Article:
Hacking the Academy
Hack/The Academy: A Dialogue in Seven Segments – part one here
I’ll steal my favorites and put them here:
First of all, then, the question of critique itself – of the possibility of critique.
We who “hack” the academy – and in participating, even to critique, I can hardly exclude myself – where do we think we stand?
I’m not trying to point to any hard or fast rule, since rules always have exceptions. I’m just asking – how many of us do not have at least a BA from ‘the academy’? How many of us have never taken something that might be called a ‘theory’ course? And is there anyone more invested in “hacking the academy” than graduate students, the very cogs whose underpaid labor turns the wheels of the machine and whose bodies provide its fodder? And even those who have never formally been a part of the machine, who have never participated in the institution – how many of you have never been influenced by a book written by a tenured professor or published through a university press?
In other words, we can’t afford to resist or even begin thinking without first remembering that we are hacking (away at) the very flesh that birthed us, in one way or another. That doesn’t make this project any less important or useful. But this basic question of origin cannot be disavowed, and surely we must allow it to limit our expectations.
Have you ever tried to fundamentally change the behavior of one of your parents?
Exactly. As Ziggy Stardust once said, “It ain’t easy.”
At the end of the day, in other words, it is not a question of inside and outside: nothing could be more odious than a radical challenge whose “radicality” would be quantified in terms of distance from the institution or the practices of “the academy.” It is, simply put, a question of production: what does this “hack” – or any “hack” – allow us to do? What does it create that did not exist before? What does it allow us to think that we couldn’t think before?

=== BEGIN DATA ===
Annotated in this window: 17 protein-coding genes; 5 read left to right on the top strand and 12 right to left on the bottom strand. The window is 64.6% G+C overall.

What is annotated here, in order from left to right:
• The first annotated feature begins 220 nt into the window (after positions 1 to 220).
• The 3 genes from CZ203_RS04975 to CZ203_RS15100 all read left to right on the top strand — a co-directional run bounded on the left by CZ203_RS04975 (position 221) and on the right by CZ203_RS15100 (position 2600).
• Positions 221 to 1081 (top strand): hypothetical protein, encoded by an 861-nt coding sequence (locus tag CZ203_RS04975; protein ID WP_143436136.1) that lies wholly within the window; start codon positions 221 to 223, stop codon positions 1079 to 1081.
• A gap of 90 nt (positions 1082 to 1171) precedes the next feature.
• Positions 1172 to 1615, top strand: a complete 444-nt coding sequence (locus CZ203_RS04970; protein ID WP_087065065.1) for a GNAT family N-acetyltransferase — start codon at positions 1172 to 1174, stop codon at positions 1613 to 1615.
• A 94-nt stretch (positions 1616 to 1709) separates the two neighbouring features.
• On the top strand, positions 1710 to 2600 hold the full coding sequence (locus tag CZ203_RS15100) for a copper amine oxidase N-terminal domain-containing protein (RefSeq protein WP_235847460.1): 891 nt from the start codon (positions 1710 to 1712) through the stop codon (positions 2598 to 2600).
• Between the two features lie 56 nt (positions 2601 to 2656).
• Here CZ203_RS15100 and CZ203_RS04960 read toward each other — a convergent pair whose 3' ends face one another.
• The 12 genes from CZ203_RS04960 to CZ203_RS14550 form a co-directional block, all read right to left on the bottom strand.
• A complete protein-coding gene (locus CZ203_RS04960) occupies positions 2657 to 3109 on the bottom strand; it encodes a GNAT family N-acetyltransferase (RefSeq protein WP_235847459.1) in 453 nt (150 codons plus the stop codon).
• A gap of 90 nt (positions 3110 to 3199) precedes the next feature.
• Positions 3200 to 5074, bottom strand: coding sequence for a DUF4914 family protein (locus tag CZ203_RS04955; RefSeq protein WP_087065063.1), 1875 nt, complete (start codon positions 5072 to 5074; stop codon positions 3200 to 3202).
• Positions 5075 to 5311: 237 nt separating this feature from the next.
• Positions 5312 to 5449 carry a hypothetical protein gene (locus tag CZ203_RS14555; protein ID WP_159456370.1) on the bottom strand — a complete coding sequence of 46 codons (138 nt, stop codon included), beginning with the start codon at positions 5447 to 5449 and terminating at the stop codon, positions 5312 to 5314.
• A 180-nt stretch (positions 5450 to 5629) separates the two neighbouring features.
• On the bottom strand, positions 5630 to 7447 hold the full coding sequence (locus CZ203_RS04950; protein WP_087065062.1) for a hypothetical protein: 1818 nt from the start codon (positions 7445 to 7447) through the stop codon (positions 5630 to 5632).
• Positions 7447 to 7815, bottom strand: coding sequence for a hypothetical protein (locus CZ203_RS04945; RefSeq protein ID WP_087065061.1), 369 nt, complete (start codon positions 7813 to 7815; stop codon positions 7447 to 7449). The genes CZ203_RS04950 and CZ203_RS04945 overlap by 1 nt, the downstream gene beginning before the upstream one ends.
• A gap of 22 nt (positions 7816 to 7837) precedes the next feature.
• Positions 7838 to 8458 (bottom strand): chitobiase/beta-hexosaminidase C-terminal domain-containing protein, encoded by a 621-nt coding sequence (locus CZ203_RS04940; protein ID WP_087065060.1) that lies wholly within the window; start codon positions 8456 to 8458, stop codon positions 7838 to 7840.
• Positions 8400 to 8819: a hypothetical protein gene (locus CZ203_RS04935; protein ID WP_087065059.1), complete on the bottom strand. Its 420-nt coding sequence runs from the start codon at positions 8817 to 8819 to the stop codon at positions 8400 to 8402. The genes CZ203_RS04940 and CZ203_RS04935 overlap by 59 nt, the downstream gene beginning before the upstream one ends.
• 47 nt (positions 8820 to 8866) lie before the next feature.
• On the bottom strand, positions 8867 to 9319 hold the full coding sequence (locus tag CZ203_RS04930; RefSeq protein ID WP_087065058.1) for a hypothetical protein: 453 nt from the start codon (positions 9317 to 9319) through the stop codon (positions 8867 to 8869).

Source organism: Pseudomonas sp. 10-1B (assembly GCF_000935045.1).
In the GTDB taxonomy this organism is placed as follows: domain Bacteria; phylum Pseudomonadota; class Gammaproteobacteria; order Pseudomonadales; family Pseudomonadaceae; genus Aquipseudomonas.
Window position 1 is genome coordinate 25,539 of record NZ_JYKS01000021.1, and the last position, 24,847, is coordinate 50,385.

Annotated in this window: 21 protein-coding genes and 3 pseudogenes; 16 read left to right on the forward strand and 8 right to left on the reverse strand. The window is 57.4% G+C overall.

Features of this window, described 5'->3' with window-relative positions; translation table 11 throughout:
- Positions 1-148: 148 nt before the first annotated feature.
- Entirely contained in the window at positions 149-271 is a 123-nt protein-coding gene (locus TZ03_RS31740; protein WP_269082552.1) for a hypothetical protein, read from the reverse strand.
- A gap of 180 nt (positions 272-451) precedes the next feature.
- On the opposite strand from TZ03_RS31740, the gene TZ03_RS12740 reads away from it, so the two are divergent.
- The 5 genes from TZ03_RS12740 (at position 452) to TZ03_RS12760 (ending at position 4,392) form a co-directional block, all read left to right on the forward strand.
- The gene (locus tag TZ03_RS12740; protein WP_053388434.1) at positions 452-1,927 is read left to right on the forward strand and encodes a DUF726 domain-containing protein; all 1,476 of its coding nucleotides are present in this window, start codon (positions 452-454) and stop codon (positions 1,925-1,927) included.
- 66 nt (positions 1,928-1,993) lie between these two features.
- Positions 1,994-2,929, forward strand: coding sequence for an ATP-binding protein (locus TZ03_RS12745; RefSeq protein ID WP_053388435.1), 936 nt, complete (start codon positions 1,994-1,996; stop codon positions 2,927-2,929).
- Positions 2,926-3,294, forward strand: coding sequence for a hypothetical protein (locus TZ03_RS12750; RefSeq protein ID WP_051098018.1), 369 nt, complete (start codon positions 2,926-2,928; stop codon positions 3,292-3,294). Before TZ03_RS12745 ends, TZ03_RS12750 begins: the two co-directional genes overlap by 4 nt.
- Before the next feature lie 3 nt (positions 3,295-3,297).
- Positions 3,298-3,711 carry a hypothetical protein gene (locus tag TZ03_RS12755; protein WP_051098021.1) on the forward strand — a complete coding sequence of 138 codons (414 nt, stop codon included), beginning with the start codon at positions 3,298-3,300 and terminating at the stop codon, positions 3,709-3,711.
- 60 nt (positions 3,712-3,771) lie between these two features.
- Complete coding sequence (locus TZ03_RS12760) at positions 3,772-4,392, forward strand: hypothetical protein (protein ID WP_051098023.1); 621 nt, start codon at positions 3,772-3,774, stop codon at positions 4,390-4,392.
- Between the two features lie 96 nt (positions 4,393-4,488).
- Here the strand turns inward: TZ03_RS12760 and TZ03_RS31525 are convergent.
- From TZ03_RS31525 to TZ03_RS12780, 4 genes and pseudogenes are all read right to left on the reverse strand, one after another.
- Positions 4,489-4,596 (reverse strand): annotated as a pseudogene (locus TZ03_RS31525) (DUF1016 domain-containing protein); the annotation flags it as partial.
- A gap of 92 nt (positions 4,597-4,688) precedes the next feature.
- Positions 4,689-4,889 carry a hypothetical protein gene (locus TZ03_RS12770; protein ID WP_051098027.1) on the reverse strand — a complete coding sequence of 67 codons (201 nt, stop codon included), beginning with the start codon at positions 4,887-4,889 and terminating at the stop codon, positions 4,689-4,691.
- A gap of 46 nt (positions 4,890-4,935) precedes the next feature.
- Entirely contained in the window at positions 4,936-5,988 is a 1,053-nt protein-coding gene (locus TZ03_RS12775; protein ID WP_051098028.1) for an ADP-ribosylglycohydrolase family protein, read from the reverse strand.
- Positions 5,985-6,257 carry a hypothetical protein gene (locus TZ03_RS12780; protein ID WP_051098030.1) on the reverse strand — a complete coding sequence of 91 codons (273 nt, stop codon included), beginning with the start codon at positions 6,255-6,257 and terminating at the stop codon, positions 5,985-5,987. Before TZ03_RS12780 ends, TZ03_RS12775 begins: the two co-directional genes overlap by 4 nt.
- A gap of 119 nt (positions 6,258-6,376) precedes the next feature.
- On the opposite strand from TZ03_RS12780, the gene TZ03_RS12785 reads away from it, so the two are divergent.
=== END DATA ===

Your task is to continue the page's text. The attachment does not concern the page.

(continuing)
Derrida’s legitimate distrust of the notion of “interdisciplinarity” is a perfect example of how a nominally or originally radical “hack” can be co-opted into a largely meaningless feel-good concept about which the academy can pat itself on the back. And if you need another example, what better to serve as one than the very fact that, within this imaginary dialogue, I can mobilize the words of Jacques Derrida, one of the most radical and irreducible thinkers of the 20th century, to serve as the voice of “the academy”?
There is no radical challenge that the institution can’t assimilate. Change emerges from productions we generate while their forces are regrouping.
Us. V them. Over and over again.